Kage Baker really liked moderating panels. It gave her a sense of power, or so she always claimed. I think it actually just gave her a method to insist upon order, clarity, and sticking to the topic – things that, when neglected, always made her insane.
Some folks like to moderate because it gives them a bully pulpit. Some like it because they feel it means that don’t have to do any work – just let the panelists carry on. Some folks are inveterate lecturers, or friends of the Con Committee, or own the only working microphone …
I, personally, don’t like to do it at all. I am rarely inhibited about speaking, and so don’t usually need help in contributing to the flow of conversation – and I hate being pointed out like a child in school, with someone else deciding it’s my turn. I don’t like running the topic. It’s usually an exercise in cat herding, and I get to do quite enough of that in real life. Authors are hard to control, and so are fans – but actors, freaking actors, are the very most difficult …
Nonetheless, it’s my turn in the barrel. I am off in a few minutes to moderate a panel on “The Last 50 Years of Exploration on Mars”. I have a sinking feeling that I was chosen as moderator because Kage and I made fun of the problems NASA has had with metric measurements – that contributed to the loss of at the Climate Orbiter satellite, and led directly to Kage writing The Empress of Mars …
Really though, the reasons we chose that incident was because it was so out of character for NASA – which has otherwise had a splendid track record with Mars missions. And so many,many missions to Mars have come to grief, far more than any other catgory of space exploration. It makes the loss of one to mis-measurement and poor translation pretty funny.
Still – something eats Mars missions. It cannot be denied. We’ve sent out a lot of them from Earth in the last 50 years; inordinate numbe rs of them have crashed, missed the entire planet, landed and vanished, landed and gone inexplicably silent … it’s peculiar. Even more of them have never even made it out of Earth orbit. The Russians alone have launched over 2 dozen missions – only 2 even made it to Mars orbit, and they failed in situ. Very strange, tovarisch.
Makes you take H.G. Wells a little more seriously. Maybe. I’ll let you all know later, when the panel is over.
Well. Here I am on my afternoon break, between the Last 50 Years on Mars, and the Next 50 Years. And no, noone at the last panel was worried about H. G Wells. They were a very serious audience, sober and respectable people; my attempts at humour fell pretty flat. My antic moods are not for all markets … also, we were down a panelist, and the 2 of us who made it were both female. I think that offended some of the males in the audience; because, you know, GIRLS. Nonetheless, it was a pretty good panel, we were thanked by several members of the audience, and I am done moderating.
The next panel will be more fun. “The Next 50 Years Expoloration On Mars” ought to bring the alien conspiracy folks out. I kind of hope so – they can be fun.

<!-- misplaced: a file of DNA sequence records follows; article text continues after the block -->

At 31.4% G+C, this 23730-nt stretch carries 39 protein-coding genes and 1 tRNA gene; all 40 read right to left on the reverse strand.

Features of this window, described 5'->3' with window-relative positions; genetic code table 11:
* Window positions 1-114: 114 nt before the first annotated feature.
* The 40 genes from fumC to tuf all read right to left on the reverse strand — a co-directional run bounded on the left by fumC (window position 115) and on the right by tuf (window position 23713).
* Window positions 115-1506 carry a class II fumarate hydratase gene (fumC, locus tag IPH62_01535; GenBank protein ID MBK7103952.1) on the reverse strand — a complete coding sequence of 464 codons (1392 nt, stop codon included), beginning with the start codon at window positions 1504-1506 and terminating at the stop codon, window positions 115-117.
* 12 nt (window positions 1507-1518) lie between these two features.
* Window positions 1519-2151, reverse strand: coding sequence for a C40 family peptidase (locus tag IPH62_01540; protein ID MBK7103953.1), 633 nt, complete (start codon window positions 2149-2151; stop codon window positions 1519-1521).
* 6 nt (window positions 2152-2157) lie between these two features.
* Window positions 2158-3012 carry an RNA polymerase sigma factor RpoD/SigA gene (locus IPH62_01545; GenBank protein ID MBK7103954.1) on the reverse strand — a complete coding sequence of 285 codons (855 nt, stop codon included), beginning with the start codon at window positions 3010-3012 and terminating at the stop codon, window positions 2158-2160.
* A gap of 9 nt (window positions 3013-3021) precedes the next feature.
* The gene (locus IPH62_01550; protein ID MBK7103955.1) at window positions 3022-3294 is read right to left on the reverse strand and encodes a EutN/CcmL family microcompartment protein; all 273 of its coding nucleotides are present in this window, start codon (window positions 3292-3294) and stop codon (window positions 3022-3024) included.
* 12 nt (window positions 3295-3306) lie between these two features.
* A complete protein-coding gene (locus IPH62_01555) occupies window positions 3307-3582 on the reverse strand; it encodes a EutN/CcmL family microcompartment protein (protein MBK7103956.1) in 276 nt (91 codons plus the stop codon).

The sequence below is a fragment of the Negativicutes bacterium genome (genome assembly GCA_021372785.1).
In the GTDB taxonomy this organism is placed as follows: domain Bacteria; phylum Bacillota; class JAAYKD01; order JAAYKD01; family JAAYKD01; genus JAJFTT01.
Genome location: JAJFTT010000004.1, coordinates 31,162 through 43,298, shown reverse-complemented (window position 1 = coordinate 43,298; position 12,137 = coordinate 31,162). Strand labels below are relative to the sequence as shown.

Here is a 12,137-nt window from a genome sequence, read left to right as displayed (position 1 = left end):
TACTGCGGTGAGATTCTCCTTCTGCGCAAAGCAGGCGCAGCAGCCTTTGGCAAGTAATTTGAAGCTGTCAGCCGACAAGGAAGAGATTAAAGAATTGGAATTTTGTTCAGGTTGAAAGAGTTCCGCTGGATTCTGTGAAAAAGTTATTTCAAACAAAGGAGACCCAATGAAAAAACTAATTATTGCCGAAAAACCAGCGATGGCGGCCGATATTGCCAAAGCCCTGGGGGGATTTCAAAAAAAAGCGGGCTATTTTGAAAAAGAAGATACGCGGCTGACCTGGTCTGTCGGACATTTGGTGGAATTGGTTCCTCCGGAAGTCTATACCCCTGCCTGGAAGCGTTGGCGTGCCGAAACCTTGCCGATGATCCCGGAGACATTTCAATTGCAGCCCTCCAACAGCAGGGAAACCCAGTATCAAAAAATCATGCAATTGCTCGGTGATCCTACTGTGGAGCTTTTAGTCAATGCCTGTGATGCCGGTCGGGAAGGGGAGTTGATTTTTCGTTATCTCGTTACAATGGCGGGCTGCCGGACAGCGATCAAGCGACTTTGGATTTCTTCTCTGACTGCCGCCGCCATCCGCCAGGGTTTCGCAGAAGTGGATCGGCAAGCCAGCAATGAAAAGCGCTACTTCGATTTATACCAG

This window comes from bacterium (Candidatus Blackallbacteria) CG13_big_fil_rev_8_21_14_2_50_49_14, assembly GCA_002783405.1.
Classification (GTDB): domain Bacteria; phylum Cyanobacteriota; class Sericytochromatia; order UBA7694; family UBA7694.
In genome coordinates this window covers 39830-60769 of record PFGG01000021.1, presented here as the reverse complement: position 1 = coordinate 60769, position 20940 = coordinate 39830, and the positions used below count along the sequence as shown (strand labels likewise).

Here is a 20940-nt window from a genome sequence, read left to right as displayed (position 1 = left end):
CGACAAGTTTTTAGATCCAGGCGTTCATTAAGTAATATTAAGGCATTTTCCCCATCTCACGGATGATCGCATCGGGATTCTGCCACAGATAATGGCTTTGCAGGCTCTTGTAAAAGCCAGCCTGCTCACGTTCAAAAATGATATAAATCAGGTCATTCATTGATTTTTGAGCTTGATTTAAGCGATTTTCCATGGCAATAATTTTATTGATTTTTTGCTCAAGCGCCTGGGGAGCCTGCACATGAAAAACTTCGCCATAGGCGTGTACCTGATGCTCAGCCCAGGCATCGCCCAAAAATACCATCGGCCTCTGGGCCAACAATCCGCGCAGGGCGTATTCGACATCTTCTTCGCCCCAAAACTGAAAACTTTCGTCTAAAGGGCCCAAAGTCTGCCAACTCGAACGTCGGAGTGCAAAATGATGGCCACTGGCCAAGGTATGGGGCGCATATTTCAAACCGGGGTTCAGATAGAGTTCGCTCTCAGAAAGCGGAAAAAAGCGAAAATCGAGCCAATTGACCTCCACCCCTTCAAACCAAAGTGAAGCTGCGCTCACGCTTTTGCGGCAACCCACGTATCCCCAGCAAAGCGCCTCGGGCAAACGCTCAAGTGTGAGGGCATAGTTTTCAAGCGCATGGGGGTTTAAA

Me and the entourage are now safely back in our room, full of a nice dinner and self-satisfaction at a Con well-managed. By us, anyway – due to circumstances beyond all control, the whole circus had to drop the poles and clear out tonight. All the Sunday evening goodies and the Monday panels were re-scheduled or lost … but it was not BayCon’s faujlt, not really, and the Con was a good one.
My last panel was scary, but exciting. “The Next 50 Years of Research On Mars” was moderated by a gentleman who is both a writer and an astronomer; another panelist was an areospace engineer, and a third was not only an engineer but he works for Elon Musk! I am a mere writer who is interested in Mars, and likes to research her stories as accuratgely as possible. I felt myself definitely out-ranked and out-classed.
However, all 3 of the gentlemen were charming and courteous, and did not scorn me for my lesser database and goals. They outclassed most of the audience, too … and I was able to pull my own weight on the questions and discussions. (I did my research on the topic, too, and was ever so glad I had.) Most of the questions were good, and even when the face on Mars and Richard Hoagland were brought up – as they inevitably were – things were interesting and informative.
Turned out one of my fellow panelists has met the bizarre Mr. Hoagland, and his frank opinion of the man was hilarious. I hope I do not offend any of you, Dear Readers, by expressing my opinion – which is that Richard Hoagland is a raving nutcase – but, you know, he just is.
There are legitimate mysteries on and about Mars, that need to be looked at. Why is the electromagnetic field patchy? What did blow the atmosphere off? What causes the odd flashes of light seen in the Edom Promontorium? When can we get a good look through the “skylight” of a lava tube? Will the Russians ever get a lander to Mars?
These are weirder than anything on Earth; they are weirder than anything we have invented or speculated about Mars. We don’t need spurious faces or pyramids or jelly doughtnuts (check it out on space.com) and other examples of rampant pariedolia to inspire us with the mystery of Mars. It’s got more than enough on its own.
So I quite enjoyed my panels today, and my stint at BayCon in general. Neassa and Michael have taken excellent care of me – retrieved my cane and my room key, got me to my panels on time, read the maps for me. Tonight we are all having a quiet evening to rfegenerate our everyday brains, and tomorrow we will go on our ways to more mundane locales.
For a while, anyway … next week, Neassa is helping out at a Dulcimer Festival. Michael and I haved yet to make it back to Los Angreles. And In August is the WorldCon in Spokane, whence I am bound to carp from the mezzanine.
Just no end of fun in the life of a writer!